How does joint custody of a child work?
When non-lawyers think of joint custody, I get the impression that they think of it this way:
The children live half the time with Mom and half the time with Dad.
This is certainly a joint custody arrangement that many divorced and unmarried parents follow, but it is not the only definition of joint custody.
I practice in Utah, so here is how Utah defines “joint custody.” There are two forms joint custody: joint physical custody and joint legal custody. This is long, but worth reading to understand how Utah defines joint custody.
30-3-10.1. Definitions — Joint legal custody — Joint physical custody.
As used in this chapter:
(1)(a) “Custodial responsibility” includes all powers and duties relating to caretaking authority and decision-making authority for a child.
(b) “Custodial responsibility” includes physical custody, legal custody, parenting time, right to access, visitation, and authority to grant limited contact with a child.
(2) “Joint legal custody”:
(a) means the sharing of the rights, privileges, duties, and powers of a parent by both parents, where specified;
(b) may include an award of exclusive authority by the court to one parent to make specific decisions;
(c) does not affect the physical custody of the child except as specified in the order of joint legal custody;
(d) is not based on awarding equal or nearly equal periods of physical custody of and access to the child to each of the parents, as the best interest of the child often requires that a primary physical residence for the child be designated; and
(e) does not prohibit the court from specifying one parent as the primary caretaker and one home as the primary residence of the child.
(3) “Joint physical custody”:
(a) means the child stays with each parent overnight for more than 30% of the year, and both parents contribute to the expenses of the child in addition to paying child support;
(b) can mean equal or nearly equal periods of physical custody of and access to the child by each of the parents, as required to meet the best interest of the child;
(c) may require that a primary physical residence for the child be designated; and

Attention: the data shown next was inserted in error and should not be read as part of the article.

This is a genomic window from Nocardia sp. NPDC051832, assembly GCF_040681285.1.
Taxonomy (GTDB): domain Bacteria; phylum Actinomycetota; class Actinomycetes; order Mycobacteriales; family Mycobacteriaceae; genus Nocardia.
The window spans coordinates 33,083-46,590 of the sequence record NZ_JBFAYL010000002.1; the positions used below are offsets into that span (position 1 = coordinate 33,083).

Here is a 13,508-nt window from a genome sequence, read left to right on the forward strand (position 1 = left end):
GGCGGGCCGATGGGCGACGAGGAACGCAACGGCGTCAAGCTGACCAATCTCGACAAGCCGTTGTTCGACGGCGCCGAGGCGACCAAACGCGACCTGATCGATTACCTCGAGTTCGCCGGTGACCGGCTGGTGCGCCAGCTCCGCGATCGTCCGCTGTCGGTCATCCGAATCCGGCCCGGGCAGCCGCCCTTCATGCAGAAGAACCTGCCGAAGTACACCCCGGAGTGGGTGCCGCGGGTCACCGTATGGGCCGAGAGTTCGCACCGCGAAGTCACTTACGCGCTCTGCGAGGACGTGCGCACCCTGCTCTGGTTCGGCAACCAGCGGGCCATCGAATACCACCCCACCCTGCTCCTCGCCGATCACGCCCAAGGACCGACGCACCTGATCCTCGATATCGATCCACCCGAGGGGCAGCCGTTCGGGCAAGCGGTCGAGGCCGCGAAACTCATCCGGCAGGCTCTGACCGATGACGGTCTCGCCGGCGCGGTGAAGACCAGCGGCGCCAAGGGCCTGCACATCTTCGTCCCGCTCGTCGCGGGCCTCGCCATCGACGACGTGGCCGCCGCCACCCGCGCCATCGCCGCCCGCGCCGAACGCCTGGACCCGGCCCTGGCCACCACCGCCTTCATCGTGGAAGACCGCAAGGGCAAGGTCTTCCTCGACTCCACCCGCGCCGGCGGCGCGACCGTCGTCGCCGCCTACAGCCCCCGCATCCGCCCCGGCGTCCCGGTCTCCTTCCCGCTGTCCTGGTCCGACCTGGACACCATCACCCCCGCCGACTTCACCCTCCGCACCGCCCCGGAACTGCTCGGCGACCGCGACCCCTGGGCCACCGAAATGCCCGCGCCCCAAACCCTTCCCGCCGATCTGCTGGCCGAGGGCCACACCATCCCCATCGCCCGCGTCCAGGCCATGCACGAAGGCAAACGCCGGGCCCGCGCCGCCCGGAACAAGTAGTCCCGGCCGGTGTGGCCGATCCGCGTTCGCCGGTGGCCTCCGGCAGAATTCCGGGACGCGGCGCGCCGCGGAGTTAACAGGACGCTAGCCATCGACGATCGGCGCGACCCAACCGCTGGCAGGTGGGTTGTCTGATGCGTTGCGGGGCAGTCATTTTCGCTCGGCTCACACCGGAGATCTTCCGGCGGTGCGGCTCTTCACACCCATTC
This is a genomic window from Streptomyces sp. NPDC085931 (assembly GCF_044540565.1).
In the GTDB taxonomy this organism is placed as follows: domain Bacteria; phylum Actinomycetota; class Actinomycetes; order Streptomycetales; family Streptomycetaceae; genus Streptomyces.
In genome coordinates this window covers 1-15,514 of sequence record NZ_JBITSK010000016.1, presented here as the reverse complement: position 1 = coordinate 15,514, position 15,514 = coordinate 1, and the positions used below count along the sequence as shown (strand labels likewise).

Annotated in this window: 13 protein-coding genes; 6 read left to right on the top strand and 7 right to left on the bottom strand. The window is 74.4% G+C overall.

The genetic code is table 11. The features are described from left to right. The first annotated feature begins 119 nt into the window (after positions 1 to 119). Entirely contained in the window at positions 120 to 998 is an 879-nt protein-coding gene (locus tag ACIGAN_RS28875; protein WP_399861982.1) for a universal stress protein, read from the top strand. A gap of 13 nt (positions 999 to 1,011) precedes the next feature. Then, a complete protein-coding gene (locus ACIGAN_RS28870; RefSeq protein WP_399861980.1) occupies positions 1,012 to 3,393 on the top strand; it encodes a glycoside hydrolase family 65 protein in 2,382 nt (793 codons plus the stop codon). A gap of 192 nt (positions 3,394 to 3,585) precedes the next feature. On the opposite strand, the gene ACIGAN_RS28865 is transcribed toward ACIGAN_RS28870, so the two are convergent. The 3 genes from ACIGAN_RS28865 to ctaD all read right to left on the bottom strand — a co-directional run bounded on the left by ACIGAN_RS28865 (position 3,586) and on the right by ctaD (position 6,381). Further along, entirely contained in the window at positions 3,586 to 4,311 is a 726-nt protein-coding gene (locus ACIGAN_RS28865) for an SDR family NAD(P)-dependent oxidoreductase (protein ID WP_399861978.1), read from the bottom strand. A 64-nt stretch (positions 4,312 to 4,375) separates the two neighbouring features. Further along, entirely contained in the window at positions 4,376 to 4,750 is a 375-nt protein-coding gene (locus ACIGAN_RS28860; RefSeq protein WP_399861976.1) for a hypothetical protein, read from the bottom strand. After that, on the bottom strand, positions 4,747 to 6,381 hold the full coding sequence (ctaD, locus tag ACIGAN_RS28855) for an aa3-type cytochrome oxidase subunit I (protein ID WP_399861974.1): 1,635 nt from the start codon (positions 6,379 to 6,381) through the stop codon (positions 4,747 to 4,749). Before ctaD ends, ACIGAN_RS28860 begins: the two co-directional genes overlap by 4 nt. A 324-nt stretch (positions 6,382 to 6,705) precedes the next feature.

(d) does not prohibit the court from specifying one parent as the primary caretaker and one home as the primary residence of the child.
JOINT PHYSICAL CUSTODY
30-3-10. Custody of children in case of separation or divorce — Custody consideration.
(1) If a married couple having one or more minor children are separated, or their marriage is declared void or dissolved, the court shall make an order for the future care and custody of the minor children as it considers appropriate.
(a) In determining any form of custody, including a change in custody, the court shall consider the best interests of the child without preference for either parent solely because of the biological sex of the parent and, among other factors the court finds relevant, the following:
(i) the past conduct and demonstrated moral standards of each of the parties;
(ii) which parent is most likely to act in the best interest of the child, including allowing the child frequent and continuing contact with the noncustodial parent;
(iii) the extent of bonding between the parent and child, meaning the depth, quality, and nature of the relationship between a parent and child;
(iv) whether the parent has intentionally exposed the child to pornography or material harmful to a minor, as defined in Section 76-10-1201; and
(v) those factors outlined in Section 30-3-10.2.
(b) There is a rebuttable presumption that joint legal custody, as defined in Section 30-3-10.1, is in the best interest of the child, except in cases where there is:
(i) domestic violence in the home or in the presence of the child;